Improved Glycosylated Hemoglobin Levels: A 447-patient, double-blind, placebo-controlled study was conducted examining the impact of CrPic and biotin on glycemic control and lipid profile in patients with T2DM.11 Subjects had hemoglobin A1C (HbA1c) levels of 7% or higher, were taking stable oral antidiabetic medications for at least 60 days, had a body mass index more than 25 and less than 35 kg/m2, and had at least a one-year history of T2DM. Subjects received CrPic/biotin or placebo for 90 days. They continued therapy with their current oral antidiabetic agent(s) throughout the study.

A total of 369 subjects completed at least one follow-up visit. Of this population, those taking CrPic/biotin showed significant improvements in their levels of HbA1c (P <.01) and total cholesterol (TC) (P <.02) and in their triglycerides (TG)/HDL-C ratio (P <.0001), compared to placebo recipients. The greatest improvement in HbA1c levels occurred in subjects with the highest baseline HbA1c levels. For example, subjects whose baseline HbA1c level was above 10% averaged a 1.78-percentage point decrease, and those whose level was above 11% averaged nearly a 2–percentage point drop. In this high-risk group, the proportion of subjects with a 1–percentage point relative reduction from baseline was significantly higher in the CrPic/biotin group (74%) than in the placebo group (39%). Thus, CrPic/biotin may benefit individuals with T2DM who are hyperglycemic and have dyslipidemia, by reducing risk factors.

As a follow-up to this clinical trial, an open-label study followed 24 subjects taking CrPic/biotin along with their diabetes medications for another nine-month period. The mean HbA1c dropped significantly (-1.07%, P <.0001). Ten of 24 subjects reached the target of 7% established by the American Diabetes Association. This long-term study demonstrated the safety and effectiveness of the combination for the treatment of T2DM.

Improved Postprandial Glucose Levels: In a 30-day, double-blind, placebo-controlled study, 36 subjects with persistent impaired glucose control (two-hour glucose > 200 mg/dL) and HbA1c level at or above 7% and with at least a one-year history of T2DM were randomized to receive CrPic/biotin or placebo.12 Results showed a significant decrease in area under the curve for glucose (two-hour oral glucose tolerance test: P <.03), TG (P<.03), and TG/HDL-C ( P <.05) between groups. A significant correlation was noted between body weight and lipids (P<.05) and in the homeostasis model assessment for insulin resistance (P<.03) in the active group but not in the placebo group. In addition, a highly significant decrease in TC/HDL-C (P <0.03) and LDL-C/HDL-C (P <.05) was observed between groups. Consistent with its impact on impaired glucose control and coronary risk factors, CrPic/biotin improved insulin sensitivity and may therefore be a useful and cost-effective adjuvant therapy to improve impaired glucose tolerance.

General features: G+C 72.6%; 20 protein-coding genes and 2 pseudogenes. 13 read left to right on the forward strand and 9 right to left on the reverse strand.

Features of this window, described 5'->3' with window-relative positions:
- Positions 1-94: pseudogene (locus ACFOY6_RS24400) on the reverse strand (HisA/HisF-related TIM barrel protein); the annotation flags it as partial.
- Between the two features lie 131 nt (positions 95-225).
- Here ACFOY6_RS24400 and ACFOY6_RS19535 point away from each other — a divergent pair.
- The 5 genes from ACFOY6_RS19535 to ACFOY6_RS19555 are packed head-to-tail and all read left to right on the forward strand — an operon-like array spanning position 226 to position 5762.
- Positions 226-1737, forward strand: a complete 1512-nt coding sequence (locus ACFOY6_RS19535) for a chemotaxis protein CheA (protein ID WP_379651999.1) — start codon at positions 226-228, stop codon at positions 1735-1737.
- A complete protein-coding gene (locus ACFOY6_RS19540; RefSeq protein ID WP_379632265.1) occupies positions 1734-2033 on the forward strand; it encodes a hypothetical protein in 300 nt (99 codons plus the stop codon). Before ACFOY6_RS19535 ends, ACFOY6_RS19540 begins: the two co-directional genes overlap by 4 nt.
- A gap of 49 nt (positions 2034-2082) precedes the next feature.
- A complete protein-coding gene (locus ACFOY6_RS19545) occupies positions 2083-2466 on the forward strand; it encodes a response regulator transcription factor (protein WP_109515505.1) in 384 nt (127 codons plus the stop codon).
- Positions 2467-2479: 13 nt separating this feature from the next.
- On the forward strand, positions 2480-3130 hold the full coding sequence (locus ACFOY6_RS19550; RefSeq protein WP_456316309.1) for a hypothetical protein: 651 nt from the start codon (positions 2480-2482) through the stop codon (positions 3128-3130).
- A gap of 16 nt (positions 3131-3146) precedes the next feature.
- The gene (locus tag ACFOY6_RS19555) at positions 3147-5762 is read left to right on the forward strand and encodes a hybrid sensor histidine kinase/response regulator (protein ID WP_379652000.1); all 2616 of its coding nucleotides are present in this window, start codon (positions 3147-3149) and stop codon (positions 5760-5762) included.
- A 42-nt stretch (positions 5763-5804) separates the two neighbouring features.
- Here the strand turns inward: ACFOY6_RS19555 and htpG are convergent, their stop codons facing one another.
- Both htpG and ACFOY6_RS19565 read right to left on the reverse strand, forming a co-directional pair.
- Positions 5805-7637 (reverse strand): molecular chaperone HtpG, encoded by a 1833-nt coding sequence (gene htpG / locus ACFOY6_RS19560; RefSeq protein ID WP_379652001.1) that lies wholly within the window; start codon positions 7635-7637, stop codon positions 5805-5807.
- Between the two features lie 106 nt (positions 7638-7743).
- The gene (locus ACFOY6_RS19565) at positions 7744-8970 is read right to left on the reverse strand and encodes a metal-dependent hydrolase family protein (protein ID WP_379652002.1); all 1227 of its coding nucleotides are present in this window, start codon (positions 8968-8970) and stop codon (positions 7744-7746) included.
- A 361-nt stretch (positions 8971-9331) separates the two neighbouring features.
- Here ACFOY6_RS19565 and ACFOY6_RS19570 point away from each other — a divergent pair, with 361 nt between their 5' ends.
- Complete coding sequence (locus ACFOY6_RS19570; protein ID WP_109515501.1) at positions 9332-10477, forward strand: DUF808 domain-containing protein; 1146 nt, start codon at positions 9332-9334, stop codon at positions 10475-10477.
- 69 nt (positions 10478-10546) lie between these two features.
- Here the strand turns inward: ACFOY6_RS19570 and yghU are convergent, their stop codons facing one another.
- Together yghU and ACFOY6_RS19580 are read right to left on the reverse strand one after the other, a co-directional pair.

Improved Glycemic Control: In an intervention program called the Diachrome Patient Experience Program (PEP), more than 100 participants with T2DM were tested. Patients worked with diabetes educators, received educational literature, were instructed in the use of a home blood glucose monitor, and received supplements containing CrPic/biotin. Participants continued their prescription antidiabetic medications.

The PEP aimed to evaluate whether CrPic/biotin could reduce elevated HbA1c levels when used in a "real life uncontrolled environment" in people with T2DM. Participants received CrPic/biotin for 12 weeks. Overall, the study found significant improvements in fasting and postprandial blood glucose levels, as well as lowered HbA1c levels. The average drop in fasting blood glucose (FBG) levels was from 158 to 137 mg/dL (P <.05), with an average drop of postprandial readings from 191 to 163 mg/dL (P<.01; Figure 3A).13 Significant changes in postprandial levels were seen within the first month, while significant lowering of fasting levels was seen at 90 days.

A separate analysis was performed of subjects (n = 30) whose HbA1c levels were highly elevated (>7%) despite the use of oral hypoglycemic agents. In these subjects, a reduction of 1.1 percentage points in average HbA1c (from 8.5% to 7.4%; P <.005) was seen. Eighteen participants with baseline HbA1c levels above 8% showed an average decrease of 1.8 percentage points (from 9.3% to 7.5%; P<.001) ( Figure 3B). Thus, the greatest improvements were observed in patients with the highest baseline levels (P<.001).13